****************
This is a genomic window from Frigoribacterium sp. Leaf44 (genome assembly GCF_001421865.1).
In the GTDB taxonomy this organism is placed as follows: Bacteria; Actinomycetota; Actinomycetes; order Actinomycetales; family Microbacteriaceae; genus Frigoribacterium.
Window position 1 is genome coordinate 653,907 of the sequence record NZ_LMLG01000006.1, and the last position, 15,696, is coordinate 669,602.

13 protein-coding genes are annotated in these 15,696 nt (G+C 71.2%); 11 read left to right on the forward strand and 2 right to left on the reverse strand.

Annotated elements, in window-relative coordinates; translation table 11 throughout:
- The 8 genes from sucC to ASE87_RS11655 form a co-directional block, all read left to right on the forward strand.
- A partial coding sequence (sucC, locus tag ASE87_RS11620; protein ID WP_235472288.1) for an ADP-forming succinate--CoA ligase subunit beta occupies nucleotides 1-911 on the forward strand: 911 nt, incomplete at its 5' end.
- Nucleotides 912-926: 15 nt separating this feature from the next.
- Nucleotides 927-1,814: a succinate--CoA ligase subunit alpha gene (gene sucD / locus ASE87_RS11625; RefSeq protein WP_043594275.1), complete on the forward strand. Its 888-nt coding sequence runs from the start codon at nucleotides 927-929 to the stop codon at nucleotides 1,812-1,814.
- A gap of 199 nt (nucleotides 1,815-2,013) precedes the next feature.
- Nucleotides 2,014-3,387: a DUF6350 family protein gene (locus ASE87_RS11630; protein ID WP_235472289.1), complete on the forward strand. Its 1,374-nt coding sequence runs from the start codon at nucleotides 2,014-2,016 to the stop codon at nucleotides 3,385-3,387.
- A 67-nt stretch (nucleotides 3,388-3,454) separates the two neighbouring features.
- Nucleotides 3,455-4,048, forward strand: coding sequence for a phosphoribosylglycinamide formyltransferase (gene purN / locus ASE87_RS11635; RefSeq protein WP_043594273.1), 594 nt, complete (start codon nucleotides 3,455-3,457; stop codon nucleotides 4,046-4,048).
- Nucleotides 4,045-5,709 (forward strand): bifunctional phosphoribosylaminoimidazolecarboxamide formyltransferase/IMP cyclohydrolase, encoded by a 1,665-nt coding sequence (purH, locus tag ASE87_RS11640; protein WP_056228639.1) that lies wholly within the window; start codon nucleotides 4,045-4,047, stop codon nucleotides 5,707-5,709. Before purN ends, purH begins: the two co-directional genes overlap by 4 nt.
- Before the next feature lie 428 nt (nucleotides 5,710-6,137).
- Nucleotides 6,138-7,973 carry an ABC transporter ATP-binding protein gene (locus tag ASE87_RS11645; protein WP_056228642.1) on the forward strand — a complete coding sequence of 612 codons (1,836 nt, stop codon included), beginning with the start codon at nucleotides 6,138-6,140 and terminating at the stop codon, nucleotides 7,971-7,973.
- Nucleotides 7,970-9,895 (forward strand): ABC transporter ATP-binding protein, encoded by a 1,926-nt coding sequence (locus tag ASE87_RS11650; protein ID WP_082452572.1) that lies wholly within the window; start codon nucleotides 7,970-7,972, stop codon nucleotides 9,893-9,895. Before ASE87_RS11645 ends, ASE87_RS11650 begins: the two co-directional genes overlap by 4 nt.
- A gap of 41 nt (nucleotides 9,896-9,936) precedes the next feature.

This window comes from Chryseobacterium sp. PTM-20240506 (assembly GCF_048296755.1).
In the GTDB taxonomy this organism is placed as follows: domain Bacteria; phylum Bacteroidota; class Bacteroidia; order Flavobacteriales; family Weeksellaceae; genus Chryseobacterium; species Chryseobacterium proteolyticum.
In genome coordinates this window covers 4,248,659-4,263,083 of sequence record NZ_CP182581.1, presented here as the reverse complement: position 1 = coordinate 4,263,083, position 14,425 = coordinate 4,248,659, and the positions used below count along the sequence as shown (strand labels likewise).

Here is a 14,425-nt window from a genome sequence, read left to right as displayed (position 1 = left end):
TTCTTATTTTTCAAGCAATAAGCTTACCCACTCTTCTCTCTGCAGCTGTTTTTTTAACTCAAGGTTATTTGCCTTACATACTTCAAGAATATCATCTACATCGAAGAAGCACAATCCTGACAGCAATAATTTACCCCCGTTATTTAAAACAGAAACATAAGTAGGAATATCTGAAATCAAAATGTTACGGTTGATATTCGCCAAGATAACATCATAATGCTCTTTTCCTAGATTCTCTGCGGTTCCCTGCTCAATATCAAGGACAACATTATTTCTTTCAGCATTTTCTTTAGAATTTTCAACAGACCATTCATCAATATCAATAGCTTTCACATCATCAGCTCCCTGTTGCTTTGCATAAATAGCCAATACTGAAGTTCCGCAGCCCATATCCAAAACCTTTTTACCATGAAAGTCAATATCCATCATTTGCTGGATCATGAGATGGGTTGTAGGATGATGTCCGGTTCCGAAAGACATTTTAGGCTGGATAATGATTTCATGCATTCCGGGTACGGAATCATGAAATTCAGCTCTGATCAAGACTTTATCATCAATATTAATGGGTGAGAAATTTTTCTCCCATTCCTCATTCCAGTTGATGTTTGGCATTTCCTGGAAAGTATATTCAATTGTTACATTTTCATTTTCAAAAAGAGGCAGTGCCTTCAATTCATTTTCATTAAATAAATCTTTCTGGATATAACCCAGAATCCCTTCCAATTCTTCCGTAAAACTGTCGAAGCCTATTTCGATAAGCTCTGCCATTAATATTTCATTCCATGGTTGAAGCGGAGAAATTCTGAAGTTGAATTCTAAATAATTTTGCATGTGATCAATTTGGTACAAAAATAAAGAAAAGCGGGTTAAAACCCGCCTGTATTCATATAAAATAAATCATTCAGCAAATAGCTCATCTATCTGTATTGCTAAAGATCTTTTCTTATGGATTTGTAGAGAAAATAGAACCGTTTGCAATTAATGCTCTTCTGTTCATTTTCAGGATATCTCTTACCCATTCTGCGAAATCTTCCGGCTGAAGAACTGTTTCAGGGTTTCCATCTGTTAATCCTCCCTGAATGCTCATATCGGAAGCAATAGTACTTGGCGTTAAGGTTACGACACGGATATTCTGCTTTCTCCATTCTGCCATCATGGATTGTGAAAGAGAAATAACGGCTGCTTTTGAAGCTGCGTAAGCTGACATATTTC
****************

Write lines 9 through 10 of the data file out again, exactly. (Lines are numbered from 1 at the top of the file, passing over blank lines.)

- Nucleotides 927-1,814: a succinate--CoA ligase subunit alpha gene (gene sucD / locus ASE87_RS11625; RefSeq protein WP_043594275.1), complete on the forward strand. Its 888-nt coding sequence runs from the start codon at nucleotides 927-929 to the stop codon at nucleotides 1,812-1,814.
- A gap of 199 nt (nucleotides 1,815-2,013) precedes the next feature.